We also need to intercept and control onsite pollution. Dripping motor oil, tyre rubber dust, brake dust may seem trivial individually, but when compounded across a large estate they can create a threat to the natural environment/ecology

For foul drainage we can also consider including small on-site treatment works in our designs

For Aesthetics and Ecology we need to maintain existing mature trees and hedgerows wherever possible or create new wildlife corridors

This helps wildlife and biodiversity and creates a visually attractive housing estate

By carefully locating and aligning junctions we can maintain views and vistas, such as far away hills or valleys, or local features like a church spire

Also the appearance or over provision of street furniture (such as road signs, litter bins, benches, street lights etc.) can affect the aesthetics

Aesthetics and Ecology


We need to provide footways and cycle tracks with sufficient width for both buried and above ground utilities

Gas and water supplies prefer straighter roads and looped layouts as opposed to curvy roads and cul-de-sacs or dead-ends

Inspection chambers or drawpits for telephone and electricity are often required at junctions. So, including more junctions in a design can mean more chambers or drawpits and therefore greater construction costs

We must also consider the needs of newer types of utilities such as fibre-optic broadband, cable television, or district-wide central heating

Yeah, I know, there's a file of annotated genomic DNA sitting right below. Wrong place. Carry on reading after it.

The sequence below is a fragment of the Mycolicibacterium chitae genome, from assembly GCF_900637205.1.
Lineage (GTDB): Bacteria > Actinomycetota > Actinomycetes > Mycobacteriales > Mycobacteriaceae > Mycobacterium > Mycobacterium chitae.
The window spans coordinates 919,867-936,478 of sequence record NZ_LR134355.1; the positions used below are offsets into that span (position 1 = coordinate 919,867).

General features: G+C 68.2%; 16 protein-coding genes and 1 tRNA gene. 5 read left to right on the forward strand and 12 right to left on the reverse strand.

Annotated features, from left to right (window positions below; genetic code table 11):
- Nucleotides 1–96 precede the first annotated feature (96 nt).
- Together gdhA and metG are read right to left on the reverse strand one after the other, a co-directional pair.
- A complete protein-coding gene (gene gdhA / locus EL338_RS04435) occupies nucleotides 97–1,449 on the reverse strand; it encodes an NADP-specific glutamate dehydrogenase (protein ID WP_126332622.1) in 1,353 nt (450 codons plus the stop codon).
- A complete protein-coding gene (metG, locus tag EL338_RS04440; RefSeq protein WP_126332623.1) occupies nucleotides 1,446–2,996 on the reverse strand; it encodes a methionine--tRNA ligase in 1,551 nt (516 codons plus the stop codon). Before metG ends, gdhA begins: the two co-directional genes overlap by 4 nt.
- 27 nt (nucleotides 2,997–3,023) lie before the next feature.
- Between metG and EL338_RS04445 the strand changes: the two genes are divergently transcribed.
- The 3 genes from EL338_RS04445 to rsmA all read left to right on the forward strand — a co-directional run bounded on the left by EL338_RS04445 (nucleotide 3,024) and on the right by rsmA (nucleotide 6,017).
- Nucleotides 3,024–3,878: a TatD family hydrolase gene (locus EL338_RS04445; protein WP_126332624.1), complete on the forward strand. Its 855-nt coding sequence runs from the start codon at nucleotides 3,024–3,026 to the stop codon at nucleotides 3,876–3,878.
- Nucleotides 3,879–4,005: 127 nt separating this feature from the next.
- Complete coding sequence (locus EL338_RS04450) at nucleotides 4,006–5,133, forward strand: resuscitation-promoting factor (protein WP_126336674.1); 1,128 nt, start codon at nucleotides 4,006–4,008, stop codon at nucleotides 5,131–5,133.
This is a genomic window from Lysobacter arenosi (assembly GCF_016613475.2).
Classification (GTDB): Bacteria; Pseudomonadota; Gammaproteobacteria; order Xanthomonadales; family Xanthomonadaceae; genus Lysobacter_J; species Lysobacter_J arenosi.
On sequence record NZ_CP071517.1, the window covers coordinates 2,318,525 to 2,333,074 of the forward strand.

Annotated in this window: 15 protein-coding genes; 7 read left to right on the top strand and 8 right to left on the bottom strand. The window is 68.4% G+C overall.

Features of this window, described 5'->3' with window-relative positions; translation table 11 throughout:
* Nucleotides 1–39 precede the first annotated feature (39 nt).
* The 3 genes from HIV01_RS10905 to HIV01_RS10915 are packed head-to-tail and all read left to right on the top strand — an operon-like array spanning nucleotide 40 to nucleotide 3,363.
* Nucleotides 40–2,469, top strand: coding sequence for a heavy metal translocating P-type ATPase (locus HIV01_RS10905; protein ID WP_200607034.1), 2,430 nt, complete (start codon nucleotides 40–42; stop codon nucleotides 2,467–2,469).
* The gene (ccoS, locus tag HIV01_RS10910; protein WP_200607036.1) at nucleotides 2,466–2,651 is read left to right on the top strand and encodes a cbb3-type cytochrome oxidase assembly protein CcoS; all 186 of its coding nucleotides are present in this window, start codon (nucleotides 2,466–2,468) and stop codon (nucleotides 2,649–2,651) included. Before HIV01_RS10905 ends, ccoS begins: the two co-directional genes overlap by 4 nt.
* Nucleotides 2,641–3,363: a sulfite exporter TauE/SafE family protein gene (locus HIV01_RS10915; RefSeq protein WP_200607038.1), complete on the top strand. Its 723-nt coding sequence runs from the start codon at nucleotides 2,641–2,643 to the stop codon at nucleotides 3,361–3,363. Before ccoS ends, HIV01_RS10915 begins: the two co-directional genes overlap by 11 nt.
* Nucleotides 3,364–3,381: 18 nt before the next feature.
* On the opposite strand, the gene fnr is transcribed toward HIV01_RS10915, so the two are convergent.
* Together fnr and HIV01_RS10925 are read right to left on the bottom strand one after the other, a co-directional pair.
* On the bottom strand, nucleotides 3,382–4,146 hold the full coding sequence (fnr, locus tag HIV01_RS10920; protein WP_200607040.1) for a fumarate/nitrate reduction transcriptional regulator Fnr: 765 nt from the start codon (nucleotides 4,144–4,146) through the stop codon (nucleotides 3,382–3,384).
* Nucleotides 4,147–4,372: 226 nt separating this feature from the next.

When services are routed along footpaths or cycle tracks remote from roads, sufficient space is required for a service strip for future access and maintenance

Finally, road surface materials must be suitable for ground conditions and future vehicle loading requirements

Differing surface appearances, like different colours or paving blocks instead of blacktop, can help delineate between zones on an estate

Ease of use by pedestrians must considered. Materials must not be slippery when wet, nor likely to create trip hazards

We need to consider costs and availability of different materials, like purchase and maintenance costs, and environmental costs – recycled material as opposed to materials from finite resources


With these considerations in mind it's easier to understand why residential highways have evolved as they have, as explained in the next section: The Pre-Car Era